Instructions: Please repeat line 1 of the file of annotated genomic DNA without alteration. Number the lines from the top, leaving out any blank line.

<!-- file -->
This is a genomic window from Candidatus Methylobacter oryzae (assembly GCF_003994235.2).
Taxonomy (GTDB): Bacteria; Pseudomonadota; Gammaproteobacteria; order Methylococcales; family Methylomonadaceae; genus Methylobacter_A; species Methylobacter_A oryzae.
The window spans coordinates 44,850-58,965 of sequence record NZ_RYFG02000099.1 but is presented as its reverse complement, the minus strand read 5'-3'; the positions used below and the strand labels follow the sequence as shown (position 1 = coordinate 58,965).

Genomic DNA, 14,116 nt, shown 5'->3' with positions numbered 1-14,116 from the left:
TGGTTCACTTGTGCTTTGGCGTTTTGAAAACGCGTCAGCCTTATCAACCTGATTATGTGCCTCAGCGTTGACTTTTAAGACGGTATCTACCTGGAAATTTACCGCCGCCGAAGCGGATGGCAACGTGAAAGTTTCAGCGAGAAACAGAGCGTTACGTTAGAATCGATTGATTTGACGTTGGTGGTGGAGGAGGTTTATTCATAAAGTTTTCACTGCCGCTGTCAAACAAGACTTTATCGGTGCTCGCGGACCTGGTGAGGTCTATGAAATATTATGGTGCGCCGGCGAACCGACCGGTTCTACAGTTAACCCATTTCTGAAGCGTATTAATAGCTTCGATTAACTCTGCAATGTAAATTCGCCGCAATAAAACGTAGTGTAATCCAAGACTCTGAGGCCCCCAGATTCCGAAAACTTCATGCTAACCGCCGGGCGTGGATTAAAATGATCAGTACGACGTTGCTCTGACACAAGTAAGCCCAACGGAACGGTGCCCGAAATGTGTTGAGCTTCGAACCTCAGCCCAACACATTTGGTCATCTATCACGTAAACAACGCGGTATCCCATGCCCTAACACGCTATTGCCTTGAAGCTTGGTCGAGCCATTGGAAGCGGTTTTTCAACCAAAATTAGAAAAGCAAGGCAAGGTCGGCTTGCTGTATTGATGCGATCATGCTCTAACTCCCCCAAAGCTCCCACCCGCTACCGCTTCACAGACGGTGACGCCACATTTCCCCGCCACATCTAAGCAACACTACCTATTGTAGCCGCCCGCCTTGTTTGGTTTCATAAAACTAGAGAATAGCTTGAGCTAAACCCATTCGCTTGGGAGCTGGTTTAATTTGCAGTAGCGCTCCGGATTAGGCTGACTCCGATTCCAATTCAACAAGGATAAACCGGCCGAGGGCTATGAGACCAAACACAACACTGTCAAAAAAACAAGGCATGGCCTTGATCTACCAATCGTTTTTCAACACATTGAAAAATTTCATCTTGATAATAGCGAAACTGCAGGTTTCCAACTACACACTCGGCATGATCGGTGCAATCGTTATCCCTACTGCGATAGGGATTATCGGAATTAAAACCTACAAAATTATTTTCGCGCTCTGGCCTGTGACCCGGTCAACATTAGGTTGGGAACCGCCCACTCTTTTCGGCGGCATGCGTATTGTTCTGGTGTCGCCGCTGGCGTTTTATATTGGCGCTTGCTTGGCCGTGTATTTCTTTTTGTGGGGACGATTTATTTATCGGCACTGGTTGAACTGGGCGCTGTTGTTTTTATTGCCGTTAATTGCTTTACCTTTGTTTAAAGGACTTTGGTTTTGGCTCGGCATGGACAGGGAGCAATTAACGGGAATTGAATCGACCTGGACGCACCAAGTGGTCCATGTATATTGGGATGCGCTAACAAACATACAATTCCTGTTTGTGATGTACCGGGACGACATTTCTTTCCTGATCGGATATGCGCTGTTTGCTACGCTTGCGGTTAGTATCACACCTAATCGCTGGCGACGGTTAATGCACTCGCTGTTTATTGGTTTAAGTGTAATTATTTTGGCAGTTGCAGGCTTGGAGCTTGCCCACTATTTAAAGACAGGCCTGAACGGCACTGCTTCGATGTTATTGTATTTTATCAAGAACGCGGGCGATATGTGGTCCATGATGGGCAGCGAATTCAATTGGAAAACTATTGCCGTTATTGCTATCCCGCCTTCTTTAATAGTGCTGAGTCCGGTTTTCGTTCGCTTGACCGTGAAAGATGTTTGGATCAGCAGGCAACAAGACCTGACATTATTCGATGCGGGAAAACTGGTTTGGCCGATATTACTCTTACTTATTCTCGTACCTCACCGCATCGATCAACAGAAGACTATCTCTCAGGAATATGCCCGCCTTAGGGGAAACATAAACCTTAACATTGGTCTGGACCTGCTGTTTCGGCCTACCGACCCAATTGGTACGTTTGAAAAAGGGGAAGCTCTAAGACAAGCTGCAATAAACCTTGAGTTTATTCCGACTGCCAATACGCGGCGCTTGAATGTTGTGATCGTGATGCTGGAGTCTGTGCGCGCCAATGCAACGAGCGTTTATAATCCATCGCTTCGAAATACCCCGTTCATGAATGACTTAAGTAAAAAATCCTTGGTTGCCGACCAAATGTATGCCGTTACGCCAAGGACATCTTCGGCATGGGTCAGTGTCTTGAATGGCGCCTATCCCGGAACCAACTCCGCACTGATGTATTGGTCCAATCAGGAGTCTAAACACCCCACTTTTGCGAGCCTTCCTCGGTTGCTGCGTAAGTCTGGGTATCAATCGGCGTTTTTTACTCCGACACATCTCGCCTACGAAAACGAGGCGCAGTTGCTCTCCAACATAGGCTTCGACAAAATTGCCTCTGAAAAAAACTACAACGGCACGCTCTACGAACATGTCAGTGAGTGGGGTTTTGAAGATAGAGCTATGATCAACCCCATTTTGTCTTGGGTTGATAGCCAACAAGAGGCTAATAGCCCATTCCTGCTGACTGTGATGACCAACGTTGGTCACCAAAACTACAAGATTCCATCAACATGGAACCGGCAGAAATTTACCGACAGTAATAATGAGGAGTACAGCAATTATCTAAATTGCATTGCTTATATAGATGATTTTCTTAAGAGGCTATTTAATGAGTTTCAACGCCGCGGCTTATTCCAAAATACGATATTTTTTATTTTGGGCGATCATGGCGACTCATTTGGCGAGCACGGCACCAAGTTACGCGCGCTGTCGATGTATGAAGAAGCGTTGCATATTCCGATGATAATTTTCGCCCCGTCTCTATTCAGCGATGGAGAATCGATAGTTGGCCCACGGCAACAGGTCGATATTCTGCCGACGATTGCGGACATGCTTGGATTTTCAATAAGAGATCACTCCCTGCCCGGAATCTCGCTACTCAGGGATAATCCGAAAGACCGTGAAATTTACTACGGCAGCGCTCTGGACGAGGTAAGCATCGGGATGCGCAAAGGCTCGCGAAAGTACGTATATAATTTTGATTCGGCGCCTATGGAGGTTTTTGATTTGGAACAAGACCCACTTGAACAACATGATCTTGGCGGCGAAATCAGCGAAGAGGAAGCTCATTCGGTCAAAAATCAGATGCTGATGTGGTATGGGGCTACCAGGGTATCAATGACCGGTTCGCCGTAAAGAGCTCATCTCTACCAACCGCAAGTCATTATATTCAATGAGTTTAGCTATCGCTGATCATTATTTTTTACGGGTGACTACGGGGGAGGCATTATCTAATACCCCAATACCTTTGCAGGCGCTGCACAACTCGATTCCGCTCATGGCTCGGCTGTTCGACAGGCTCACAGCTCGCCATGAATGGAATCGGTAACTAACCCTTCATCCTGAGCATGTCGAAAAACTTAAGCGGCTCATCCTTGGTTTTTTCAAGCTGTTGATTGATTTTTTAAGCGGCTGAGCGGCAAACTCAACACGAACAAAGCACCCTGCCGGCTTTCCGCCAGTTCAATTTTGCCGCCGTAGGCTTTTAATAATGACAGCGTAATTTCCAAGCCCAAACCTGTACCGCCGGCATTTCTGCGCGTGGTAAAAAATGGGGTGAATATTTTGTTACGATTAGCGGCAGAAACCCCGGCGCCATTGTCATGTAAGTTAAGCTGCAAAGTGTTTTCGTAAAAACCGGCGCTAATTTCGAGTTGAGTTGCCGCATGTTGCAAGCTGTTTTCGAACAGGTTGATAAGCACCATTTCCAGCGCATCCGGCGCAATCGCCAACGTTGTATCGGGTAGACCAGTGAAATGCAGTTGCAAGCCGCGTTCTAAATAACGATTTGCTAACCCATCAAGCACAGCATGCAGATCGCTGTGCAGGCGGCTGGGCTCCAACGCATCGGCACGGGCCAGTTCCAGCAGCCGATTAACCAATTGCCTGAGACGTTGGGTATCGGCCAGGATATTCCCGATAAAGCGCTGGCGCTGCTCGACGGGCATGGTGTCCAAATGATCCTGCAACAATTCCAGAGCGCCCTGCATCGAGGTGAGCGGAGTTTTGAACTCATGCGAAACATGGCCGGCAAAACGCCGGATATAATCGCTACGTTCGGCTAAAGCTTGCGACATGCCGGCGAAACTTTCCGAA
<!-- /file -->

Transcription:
This is a genomic window from Candidatus Methylobacter oryzae (assembly GCF_003994235.2).